When your business is helping clients solve their commercial real estate needs, your workplace presents unique opportunities to showcase your expertise and live by your own best practices.
As a leader in commercial real estate services and investment management, JLL Pittsburgh knew that an innovative, high-performance workplace could contribute to their continued success. “Our rapid growth – increasing from 50 to more than 450 employees in just eight years – forced a ‘make do for now’ approach,” says JC Pelusi, regional managing director. As a result, their workplace was a maze of high-panel cubicles — more of an embarrassment than an asset.
“I used to meet clients at the Starbucks next door instead of bringing them in our old space,” confesses Dan Adamski, managing director of the JLL Pittsburgh office.
The former space did little to encourage the collaboration and innovation that was essential to the organization’s ongoing competitiveness and success. It also presented challenges for recruiting new talent and retaining employees. “Nowadays there’s increased competition for good people. They have multiple job offers…. If all things are even close to equal, they’re going to go with the company that offers a place where they want to work,” Adamski says.
Clearly, the time to revitalize the JLL Pittsburgh office was overdue, and in May 2016 the company made a bold move: relocating to a 55,000-square-foot space to become the anchor tenant of a newly developed mixed-use property that is part of the city‘s elite skyline overlooking historic Market Square. In so doing, they created an entirely new office environment that has transformed the ways their employees work and captivated clients.
A Pivotal Process of Discovery
Before jumping into the design of their new facility, JLL leaders wanted to better understand how work was currently happening in their organization and identify strategies for shifting toward improved, more productive experiences in the new space. At the same time, they wanted to reinforce their standing as a JLL national operations hub while also managing costs and efficiency to support future growth.
To achieve their ambitious goals, they engaged a team from Steelcase to understand user preferences and behaviors. Leveraging Steelcase’s proprietary collection of Workplace Tools+Resources, JLL leaders and employees participated in workshops, surveys and onsite observations at various stages of the project.
Engaging the Steelcase team was a pivotal step, says Project Manager Shelley Boyle, who normally delivers JLL project development services to Pittsburgh-area clients.
“In this instance, the client was the people I work with every day,” she notes. “Having the opportunity to work with Steelcase at the front-end planning stage of our project made it apparent that they do a lot of really good research and bring that knowledge to everything they do. It’s about a lot more than just putting people in chairs.”
Collecting and analyzing multiple sources of data yielded insights that helped Boyle and her team better understand JLL workplace needs and provided clear strategies for moving forward. Identifying key opportunities for increased effectiveness and resilience, the Steelcase team was also able to recommend spatial attributes that would support the project goals.
In particular, the data collected and analyzed uncovered a critical need for more settings for collaboration; nearly half of JLL employees reported that, although meeting and exchanging ideas was important to their work, they didn’t have adequate spaces to do so, resulting in a drain on their uptime for productive work. Conference rooms were large, even though most meetings involved just 2-3 people – a significant waste of real estate. In addition, a growing demand for videoconferencing with clients and offsite teammates was burdening already overscheduled conference rooms with those capabilities.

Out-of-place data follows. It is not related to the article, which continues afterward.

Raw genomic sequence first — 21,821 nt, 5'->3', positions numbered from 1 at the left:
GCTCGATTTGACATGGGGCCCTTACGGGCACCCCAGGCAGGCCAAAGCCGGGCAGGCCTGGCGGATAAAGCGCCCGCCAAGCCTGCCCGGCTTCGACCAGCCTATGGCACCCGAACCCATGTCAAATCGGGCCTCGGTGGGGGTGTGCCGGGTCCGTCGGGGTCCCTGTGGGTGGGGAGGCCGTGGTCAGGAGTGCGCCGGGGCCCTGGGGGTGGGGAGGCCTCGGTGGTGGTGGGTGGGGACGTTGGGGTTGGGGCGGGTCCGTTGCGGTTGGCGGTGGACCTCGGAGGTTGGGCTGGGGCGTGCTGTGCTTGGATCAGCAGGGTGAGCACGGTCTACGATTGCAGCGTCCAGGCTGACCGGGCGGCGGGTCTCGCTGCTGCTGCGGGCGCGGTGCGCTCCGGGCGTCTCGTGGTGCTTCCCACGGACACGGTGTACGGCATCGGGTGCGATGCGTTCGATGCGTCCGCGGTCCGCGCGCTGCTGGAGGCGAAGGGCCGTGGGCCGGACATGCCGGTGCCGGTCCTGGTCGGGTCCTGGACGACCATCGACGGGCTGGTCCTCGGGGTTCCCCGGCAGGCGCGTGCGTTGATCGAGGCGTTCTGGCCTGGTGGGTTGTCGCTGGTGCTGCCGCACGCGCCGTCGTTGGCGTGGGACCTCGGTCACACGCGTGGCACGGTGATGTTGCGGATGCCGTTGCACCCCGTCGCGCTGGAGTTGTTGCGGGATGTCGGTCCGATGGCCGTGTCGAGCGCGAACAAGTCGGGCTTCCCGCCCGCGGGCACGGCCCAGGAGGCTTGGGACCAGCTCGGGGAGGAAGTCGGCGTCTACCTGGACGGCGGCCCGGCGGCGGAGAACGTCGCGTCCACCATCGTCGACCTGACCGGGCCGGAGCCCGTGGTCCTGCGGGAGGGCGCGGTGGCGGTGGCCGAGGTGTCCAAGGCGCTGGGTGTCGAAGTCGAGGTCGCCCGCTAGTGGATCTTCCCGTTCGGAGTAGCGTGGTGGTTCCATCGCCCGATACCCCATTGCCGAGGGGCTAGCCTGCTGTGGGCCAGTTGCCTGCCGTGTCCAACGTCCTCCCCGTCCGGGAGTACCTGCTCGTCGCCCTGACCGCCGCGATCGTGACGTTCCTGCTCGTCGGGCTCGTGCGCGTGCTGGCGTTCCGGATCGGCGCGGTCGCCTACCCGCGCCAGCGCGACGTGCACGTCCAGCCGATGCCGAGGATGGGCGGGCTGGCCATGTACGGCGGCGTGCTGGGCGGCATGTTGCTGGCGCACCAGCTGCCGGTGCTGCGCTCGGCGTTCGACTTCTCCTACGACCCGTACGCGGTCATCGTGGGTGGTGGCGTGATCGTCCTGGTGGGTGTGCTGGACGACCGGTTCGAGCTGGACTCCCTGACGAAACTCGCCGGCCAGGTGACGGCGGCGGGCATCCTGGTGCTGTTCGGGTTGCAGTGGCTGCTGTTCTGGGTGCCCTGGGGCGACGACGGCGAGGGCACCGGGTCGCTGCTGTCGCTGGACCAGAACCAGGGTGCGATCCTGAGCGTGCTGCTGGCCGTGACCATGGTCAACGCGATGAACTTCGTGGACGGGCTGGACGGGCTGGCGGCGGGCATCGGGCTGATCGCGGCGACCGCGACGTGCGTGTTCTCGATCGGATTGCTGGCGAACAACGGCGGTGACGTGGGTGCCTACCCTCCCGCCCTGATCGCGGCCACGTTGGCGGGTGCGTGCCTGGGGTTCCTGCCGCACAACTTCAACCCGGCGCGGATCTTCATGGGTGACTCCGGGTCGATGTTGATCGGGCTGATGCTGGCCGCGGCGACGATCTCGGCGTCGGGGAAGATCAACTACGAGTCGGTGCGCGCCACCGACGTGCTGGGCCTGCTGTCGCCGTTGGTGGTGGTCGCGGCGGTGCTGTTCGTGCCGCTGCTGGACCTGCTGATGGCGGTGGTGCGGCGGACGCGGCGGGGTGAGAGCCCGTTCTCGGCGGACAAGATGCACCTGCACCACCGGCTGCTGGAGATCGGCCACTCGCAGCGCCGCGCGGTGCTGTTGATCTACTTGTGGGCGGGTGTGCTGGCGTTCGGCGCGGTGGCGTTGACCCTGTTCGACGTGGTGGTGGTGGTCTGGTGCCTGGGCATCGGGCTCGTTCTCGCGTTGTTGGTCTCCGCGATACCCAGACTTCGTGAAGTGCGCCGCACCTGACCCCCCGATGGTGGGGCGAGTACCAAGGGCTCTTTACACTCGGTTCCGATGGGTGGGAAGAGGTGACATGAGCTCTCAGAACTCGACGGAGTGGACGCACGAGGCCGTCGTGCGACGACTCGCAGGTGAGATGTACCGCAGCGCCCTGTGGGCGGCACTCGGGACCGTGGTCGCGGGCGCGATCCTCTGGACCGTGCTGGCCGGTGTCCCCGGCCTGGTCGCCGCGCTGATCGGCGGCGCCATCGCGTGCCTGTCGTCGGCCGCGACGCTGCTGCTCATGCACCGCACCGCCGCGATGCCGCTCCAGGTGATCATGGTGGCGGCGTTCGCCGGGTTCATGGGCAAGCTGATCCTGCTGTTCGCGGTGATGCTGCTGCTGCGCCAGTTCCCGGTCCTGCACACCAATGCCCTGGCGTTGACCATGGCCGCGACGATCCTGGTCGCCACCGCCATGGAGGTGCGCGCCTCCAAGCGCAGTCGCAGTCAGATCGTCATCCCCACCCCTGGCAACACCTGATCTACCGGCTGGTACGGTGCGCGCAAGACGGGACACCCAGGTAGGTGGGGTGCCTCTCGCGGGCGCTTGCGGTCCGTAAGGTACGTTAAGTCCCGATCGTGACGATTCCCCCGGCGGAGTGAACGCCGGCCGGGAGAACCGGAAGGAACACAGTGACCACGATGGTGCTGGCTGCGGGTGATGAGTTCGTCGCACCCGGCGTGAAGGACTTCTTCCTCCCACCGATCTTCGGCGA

“Having the opportunity to work with Steelcase at the front-end planning stage of our project made it apparent that they do a lot of really good research and bring that knowledge to everything they do. It’s about a lot more than just putting people in chairs.”Shelley BoyleProject Manager, JLL
Given the lack of meeting spaces, employees reported that they usually met in their personal workspaces when they needed to work with someone else, and, not surprisingly, most (61 percent) also cited managing noise as their top concern. Chair comfort, ergonomics and access to natural light were other priorities that employees identified, pointing toward significant opportunities to better support their wellbeing at work.
In addition to too few meeting rooms, there were almost no ancillary spaces for informal collaboration and impromptu socializing. And although many employees had flexibility to work away from the office, they were underserved when they needed or wanted to be onsite, losing productive time searching for a place to work and often feeling more like visitors than integral members of the team.
At a minimum, employees said, they wanted to be rid of the tired tan cubicles that pervaded their old space. “Continuing to work in a ‘Khaki Wonderland’ would be a huge disappointment,” is how one survey participant put it.
Empowering Engagement + Performance
Armed with a clear understanding of employees’ priorities and how they tied to the strategic priorities of the organization, the design team could successfully formulate an innovative new workplace that would dynamically reflect the caliber of JLL employees and the services they provide.
Cubicles have been replaced by open, adjustable-height workstations that encourage interaction and healthy movement – “a very popular move,” reports Adamski, adding that he keeps his own desk up 99 percent of the time to ease lower back issues he used to experience. Most workstations are free-address versus assigned, supporting mobility and choices for employees who work in the space every day as well as those who come and go as needed.